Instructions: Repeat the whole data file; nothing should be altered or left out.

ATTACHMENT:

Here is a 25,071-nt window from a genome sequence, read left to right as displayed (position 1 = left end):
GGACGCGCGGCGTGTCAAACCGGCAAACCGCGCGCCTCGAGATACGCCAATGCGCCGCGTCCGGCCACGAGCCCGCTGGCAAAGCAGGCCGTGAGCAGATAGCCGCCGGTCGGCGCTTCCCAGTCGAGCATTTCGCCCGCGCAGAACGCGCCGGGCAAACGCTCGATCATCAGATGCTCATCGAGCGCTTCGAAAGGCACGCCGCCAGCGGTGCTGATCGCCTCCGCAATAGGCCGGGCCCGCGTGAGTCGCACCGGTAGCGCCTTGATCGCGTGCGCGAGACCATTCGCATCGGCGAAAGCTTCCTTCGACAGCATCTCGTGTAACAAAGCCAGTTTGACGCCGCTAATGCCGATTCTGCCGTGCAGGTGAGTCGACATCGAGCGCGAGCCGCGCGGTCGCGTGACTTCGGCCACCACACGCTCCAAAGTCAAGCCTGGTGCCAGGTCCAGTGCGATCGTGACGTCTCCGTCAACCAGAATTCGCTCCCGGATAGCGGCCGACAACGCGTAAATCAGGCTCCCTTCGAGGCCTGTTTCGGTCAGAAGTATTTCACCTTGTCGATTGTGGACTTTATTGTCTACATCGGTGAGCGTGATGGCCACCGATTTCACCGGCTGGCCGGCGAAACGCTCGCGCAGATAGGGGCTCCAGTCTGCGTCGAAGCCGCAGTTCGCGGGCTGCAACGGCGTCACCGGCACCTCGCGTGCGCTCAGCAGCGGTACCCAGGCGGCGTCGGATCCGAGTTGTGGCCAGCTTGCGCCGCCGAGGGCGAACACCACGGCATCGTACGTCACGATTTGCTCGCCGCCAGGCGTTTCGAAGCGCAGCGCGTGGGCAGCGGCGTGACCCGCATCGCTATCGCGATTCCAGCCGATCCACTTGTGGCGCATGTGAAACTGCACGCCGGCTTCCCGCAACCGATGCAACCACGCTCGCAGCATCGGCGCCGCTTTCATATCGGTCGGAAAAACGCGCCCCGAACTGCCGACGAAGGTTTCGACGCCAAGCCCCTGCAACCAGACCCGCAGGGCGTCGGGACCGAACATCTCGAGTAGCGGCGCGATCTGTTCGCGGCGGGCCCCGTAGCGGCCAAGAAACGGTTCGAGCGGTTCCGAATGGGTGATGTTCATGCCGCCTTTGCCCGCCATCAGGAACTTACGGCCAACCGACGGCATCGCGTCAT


Here is a 25,071-nt window from a genome sequence, read left to right as displayed (position 1 = left end):
GGACGCGCGGCGTGTCAAACCGGCAAACCGCGCGCCTCGAGATACGCCAATGCGCCGCGTCCGGCCACGAGCCCGCTGGCAAAGCAGGCCGTGAGCAGATAGCCGCCGGTCGGCGCTTCCCAGTCGAGCATTTCGCCCGCGCAGAACGCGCCGGGCAAACGCTCGATCATCAGATGCTCATCGAGCGCTTCGAAAGGCACGCCGCCAGCGGTGCTGATCGCCTCCGCAATAGGCCGGGCCCGCGTGAGTCGCACCGGTAGCGCCTTGATCGCGTGCGCGAGACCATTCGCATCGGCGAAAGCTTCCTTCGACAGCATCTCGTGTAACAAAGCCAGTTTGACGCCGCTAATGCCGATTCTGCCGTGCAGGTGAGTCGACATCGAGCGCGAGCCGCGCGGTCGCGTGACTTCGGCCACCACACGCTCCAAAGTCAAGCCTGGTGCCAGGTCCAGTGCGATCGTGACGTCTCCGTCAACCAGAATTCGCTCCCGGATAGCGGCCGACAACGCGTAAATCAGGCTCCCTTCGAGGCCTGTTTCGGTCAGAAGTATTTCACCTTGTCGATTGTGGACTTTATTGTCTACATCGGTGAGCGTGATGGCCACCGATTTCACCGGCTGGCCGGCGAAACGCTCGCGCAGATAGGGGCTCCAGTCTGCGTCGAAGCCGCAGTTCGCGGGCTGCAACGGCGTCACCGGCACCTCGCGTGCGCTCAGCAGCGGTACCCAGGCGGCGTCGGATCCGAGTTGTGGCCAGCTTGCGCCGCCGAGGGCGAACACCACGGCATCGTACGTCACGATTTGCTCGCCGCCAGGCGTTTCGAAGCGCAGCGCGTGGGCAGCGGCGTGACCCGCATCGCTATCGCGATTCCAGCCGATCCACTTGTGGCGCATGTGAAACTGCACGCCGGCTTCCCGCAACCGATGCAACCACGCTCGCAGCATCGGCGCCGCTTTCATATCGGTCGGAAAAACGCGCCCCGAACTGCCGACGAAGGTTTCGACGCCAAGCCCCTGCAACCAGACCCGCAGGGCGTCGGGACCGAACATCTCGAGTAGCGGCGCGATCTGTTCGCGGCGGGCCCCGTAGCGGCCAAGAAACGGTTCGAGCGGTTCCGAATGGGTGATGTTCATGCCGCCTTTGCCCGCCATCAGGAACTTACGGCCAACCGACGGCATCGCGTCAT